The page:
There are so many indie racers that one needs to do something different to get my attention. It can be bringing back an old school type of racing (Mantis Burn’s top down style), or offer something more special. Drive!Drive!Drive! or Drive³ as it is colloquially known by developer Gordon Midwood from different cloth has that something special.
I first saw Drive! (as I will refer to it as) at EGX this year, and immediately saw the potential. First up was the art style, fusing futuristic stylings of WipeOut with minimalist touches of Audiosurf and Tron thrown in for good measure to make a very pretty looking game. The second thing which caught my eye was the wild mashup of traditional arcade racing concepts. No longer are you racing for three laps and using power ups to get ahead. In Drive! you have one lap for each race on twisting, turning, corkscrewing tracks.
Yes, tracks. Multiple tracks.
Each race takes place on duplicates of the same track and you can quickly switch between the tracks you race on with the d-pad, while by holding down X on a PlayStation pad you can choose the track you want to switch to while the action is paused. Most of the time I use the quick switch on the d-pad, but occasionally it pays dividends to pause for a moment and reflect on the race situation, and identify your best next step.
You see, Drive! is secretly also a strategy game with a lot of your choices in each race depending on the game mode. It’s also a game where the AI is fundamentally a bit crap. The AI is openly, and honestly, advertised as using Artificial IdiocyTM technology powered by the Intelligent StupidityTM engine. It does mean that your cars, when you aren’t directly controlling them, won’t necessarily make their way through to the lead, or even stay there for long.
You have to think about what you are doing across the four game modes, even in the Purist game mode, an element of strategy comes into play. In Purist, your final score is worked out by your placement across all the tracks in the race. On a three tier race, finishing with a first and two fourths gives you a finishing score of nine. Not much good when the target score is eight. You might have to sacrifice your first place by looking after your cars on the other tracks.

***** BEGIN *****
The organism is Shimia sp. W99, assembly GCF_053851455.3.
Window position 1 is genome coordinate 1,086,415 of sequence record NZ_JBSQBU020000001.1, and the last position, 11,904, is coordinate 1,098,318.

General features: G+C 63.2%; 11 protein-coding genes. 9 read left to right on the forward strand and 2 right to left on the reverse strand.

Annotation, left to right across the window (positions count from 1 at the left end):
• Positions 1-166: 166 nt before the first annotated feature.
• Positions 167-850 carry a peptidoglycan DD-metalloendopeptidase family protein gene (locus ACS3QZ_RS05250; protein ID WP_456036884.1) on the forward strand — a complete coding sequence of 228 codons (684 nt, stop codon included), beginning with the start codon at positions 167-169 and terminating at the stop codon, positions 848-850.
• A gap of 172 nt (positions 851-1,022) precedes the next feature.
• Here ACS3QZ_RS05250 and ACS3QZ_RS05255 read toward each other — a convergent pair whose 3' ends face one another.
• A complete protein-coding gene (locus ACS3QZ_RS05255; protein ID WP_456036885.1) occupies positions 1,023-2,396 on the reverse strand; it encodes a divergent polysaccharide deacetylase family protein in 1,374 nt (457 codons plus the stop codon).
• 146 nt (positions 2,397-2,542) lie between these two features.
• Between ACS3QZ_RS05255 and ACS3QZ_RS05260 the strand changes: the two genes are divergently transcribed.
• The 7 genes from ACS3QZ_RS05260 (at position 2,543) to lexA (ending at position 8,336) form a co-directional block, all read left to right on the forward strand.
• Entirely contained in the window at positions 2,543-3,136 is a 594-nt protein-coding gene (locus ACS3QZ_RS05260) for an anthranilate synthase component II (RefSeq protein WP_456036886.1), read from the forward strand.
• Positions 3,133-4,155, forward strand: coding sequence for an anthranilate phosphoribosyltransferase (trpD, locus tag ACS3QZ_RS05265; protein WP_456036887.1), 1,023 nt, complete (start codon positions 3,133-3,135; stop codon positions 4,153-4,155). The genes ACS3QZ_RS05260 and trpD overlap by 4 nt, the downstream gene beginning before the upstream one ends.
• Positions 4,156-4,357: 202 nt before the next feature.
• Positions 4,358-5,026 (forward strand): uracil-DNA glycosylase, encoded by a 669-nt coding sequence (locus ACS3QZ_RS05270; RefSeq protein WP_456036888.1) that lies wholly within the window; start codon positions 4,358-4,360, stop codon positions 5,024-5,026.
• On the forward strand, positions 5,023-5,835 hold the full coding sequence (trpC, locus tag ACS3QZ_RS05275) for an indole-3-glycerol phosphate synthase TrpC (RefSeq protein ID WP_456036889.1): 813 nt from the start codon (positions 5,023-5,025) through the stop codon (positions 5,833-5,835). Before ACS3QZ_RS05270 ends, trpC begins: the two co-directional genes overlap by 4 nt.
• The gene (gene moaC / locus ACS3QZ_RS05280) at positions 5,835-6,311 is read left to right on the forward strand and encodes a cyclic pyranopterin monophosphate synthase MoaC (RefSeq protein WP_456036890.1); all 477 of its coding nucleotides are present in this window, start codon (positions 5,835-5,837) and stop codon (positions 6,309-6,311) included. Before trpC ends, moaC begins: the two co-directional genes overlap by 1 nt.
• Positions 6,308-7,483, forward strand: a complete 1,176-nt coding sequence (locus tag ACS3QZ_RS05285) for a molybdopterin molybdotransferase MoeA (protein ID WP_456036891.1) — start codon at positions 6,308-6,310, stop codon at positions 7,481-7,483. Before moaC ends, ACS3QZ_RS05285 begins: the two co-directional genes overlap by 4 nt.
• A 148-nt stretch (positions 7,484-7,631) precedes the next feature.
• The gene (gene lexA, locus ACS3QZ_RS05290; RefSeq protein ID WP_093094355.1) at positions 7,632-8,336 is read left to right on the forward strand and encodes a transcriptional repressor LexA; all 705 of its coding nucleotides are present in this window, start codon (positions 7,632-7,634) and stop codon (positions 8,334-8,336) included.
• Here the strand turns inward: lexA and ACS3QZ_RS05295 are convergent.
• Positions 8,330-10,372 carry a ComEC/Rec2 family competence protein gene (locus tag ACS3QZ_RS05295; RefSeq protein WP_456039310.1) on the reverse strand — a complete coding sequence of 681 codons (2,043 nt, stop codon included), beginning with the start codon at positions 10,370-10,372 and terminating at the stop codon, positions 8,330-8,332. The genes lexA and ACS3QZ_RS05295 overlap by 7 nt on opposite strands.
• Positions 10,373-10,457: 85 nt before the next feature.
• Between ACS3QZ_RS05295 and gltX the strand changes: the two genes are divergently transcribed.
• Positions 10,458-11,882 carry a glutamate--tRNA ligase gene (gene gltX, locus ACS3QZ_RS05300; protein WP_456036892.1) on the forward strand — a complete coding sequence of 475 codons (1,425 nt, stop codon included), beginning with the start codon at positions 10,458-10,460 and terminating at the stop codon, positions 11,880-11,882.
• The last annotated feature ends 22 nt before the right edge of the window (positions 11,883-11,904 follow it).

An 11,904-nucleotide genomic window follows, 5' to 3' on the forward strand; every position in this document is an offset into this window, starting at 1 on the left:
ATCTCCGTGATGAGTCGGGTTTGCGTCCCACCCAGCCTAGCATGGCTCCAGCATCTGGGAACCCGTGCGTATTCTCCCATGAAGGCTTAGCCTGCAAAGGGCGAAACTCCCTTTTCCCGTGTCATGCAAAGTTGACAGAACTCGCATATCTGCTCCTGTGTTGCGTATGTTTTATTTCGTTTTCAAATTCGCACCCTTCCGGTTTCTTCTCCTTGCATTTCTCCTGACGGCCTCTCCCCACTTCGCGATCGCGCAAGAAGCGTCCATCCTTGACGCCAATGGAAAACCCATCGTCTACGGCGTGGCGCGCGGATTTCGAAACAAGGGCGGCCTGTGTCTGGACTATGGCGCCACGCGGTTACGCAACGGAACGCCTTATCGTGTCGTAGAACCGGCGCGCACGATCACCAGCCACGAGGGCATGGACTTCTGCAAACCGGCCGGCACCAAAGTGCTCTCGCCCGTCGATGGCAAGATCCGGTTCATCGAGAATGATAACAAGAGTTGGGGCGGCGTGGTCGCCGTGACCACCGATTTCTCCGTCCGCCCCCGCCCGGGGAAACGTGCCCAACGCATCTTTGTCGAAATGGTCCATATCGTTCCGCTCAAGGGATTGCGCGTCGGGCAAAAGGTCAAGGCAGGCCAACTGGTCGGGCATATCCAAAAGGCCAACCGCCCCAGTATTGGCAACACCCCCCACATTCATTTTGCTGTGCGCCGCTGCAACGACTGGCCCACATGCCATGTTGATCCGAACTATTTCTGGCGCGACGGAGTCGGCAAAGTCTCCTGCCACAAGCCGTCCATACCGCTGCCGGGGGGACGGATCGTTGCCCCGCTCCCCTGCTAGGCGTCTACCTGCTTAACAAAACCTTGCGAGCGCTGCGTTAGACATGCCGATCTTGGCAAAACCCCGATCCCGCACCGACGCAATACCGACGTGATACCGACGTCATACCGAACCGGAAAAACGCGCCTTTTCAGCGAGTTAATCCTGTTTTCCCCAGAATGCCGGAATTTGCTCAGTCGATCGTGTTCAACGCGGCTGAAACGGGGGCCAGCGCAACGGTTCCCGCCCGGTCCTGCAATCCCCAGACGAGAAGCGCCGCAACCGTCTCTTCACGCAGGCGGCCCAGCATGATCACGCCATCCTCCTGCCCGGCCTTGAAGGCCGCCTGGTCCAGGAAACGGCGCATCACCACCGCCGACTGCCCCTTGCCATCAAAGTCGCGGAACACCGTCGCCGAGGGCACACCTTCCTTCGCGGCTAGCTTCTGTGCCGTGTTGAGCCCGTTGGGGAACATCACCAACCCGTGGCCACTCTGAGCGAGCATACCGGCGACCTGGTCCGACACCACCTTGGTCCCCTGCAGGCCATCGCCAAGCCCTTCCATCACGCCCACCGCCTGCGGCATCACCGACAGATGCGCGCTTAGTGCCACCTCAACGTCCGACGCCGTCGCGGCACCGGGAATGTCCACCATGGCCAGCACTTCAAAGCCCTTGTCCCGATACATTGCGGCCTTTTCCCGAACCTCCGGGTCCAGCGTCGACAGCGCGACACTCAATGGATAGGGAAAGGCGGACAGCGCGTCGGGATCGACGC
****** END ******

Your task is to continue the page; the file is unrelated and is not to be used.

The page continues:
In the Arcade mode, you earn points for finishing positions and Jumps, Drifts and Smashes when you bash your AI opponents out of the way. You might be happily leading the race on one track, but you won’t necessarily get enough points to achieve a medal to progress in the campaign if there aren’t any Jumps. That means it might be wise to switch tracks and rack up your Smash score as you fight for the lead.
Elsewhere, in Collection you have to drive through tokens scattered along the tracks, though the tokens don’t necessarily appear in the same places on each track, again asking you to ensure your different cars are positioned at the head of the pack in the collection zones to secure the tokens before the AI drivers can nab them. The final mode, Time Trial does what is says on the tin, with your total time for completing all the tracks on a course determining your medal position.
It isn’t just the game modes that will get you thinking about where you are racing. Courses feature numerous different track components. Jumps, turns with jumps in them, bouncy straights which make you jump, turns with banking, corkscrews and loop-de-loops. There are even courses with normal straights!
The interesting thing about how the multiple tracks idea works is that each track is positioned within a 3D space. This is best shown in the Creation mode where you can make your own tracks of doom set to visual styles based on zones you have unlocked through the Campaign mode. Once you have created your base track, you can create the duplicates and interlace them as you so wish. Will the tracks just sit in neat vertical lines, or will the be tilted at obtuse angles?
Even better, if you spend the time during the track designing stage, you can position your jumps and crossroads then set the duplicate tracks to interlink with each other. Soon enough, you can turn a fairly normal race into a destruction derby. There’s a small, but growing, number of tracks designed by the community on the Steam version of the game right now, and even two from me! (See the above video for how easy it is to make a track.)
There is a multiplayer mode, but it certainly isn’t required, the singleplayer side of the action is more than enjoyable by itself. As you work your way through the Campaign, you will unlock new cars. Some are sporty numbers, other are hulking behemoths of the road that you would expect to see in Mad Max while they all have different attributes. Generally you will venture for speed over brawn or drifting ability, and there is a fairly discernible difference between how the different cars handle. Once you complete the Campaign, there is a sequence of 50 further, even harder course to tackle, though I’m still working my way through the deep and challenging base courses.
In my opinion, this is a game which really deserves to be played and a community of players to emerge crafting crazy tracks and filling up the multiplayer scene. It’s rocking, but please note that if considering purchasing on PC, it requires a gamepad of some flavour and variety.
The Verdict – Red Mist
Platforms Available – PC, PlayStation 4,
Platform Reviewed – PC
Review based on Steam press copy. For more on our scoring policy, please head here.